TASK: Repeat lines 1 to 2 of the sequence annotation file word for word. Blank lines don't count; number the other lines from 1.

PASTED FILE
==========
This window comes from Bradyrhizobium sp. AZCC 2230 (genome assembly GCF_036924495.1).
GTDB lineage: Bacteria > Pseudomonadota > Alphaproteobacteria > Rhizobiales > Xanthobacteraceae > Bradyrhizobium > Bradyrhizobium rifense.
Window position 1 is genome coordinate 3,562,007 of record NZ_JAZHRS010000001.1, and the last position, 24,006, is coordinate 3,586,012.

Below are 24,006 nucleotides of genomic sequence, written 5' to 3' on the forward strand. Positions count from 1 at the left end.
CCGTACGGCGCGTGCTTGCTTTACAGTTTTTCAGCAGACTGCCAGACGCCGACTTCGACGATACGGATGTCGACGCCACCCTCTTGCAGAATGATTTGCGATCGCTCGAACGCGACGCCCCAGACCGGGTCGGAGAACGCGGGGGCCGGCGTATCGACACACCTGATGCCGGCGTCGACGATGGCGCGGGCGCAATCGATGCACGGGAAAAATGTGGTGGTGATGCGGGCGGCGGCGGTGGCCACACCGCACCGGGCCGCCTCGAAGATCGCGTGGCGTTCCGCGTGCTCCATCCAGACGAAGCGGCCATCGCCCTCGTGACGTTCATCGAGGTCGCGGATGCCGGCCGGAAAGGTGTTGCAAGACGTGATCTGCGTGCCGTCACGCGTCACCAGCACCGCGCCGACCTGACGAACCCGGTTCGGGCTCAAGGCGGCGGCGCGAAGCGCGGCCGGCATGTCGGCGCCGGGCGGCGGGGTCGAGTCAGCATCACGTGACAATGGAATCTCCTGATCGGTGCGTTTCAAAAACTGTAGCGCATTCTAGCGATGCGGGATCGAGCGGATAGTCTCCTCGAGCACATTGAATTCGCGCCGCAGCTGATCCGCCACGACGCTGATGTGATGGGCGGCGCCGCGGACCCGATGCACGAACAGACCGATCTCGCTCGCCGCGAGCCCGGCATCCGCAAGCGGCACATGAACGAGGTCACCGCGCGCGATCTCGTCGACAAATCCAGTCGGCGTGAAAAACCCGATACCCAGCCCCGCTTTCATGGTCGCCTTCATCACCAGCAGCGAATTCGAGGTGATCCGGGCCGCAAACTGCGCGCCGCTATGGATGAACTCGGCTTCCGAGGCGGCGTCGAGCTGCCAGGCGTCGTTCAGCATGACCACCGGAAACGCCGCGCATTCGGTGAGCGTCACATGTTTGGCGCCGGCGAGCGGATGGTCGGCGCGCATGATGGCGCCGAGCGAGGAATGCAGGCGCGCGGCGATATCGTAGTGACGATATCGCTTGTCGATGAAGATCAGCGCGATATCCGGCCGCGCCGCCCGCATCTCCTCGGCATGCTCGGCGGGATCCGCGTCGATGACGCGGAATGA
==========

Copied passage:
This window comes from Bradyrhizobium sp. AZCC 2230 (genome assembly GCF_036924495.1).
GTDB lineage: Bacteria > Pseudomonadota > Alphaproteobacteria > Rhizobiales > Xanthobacteraceae > Bradyrhizobium > Bradyrhizobium rifense.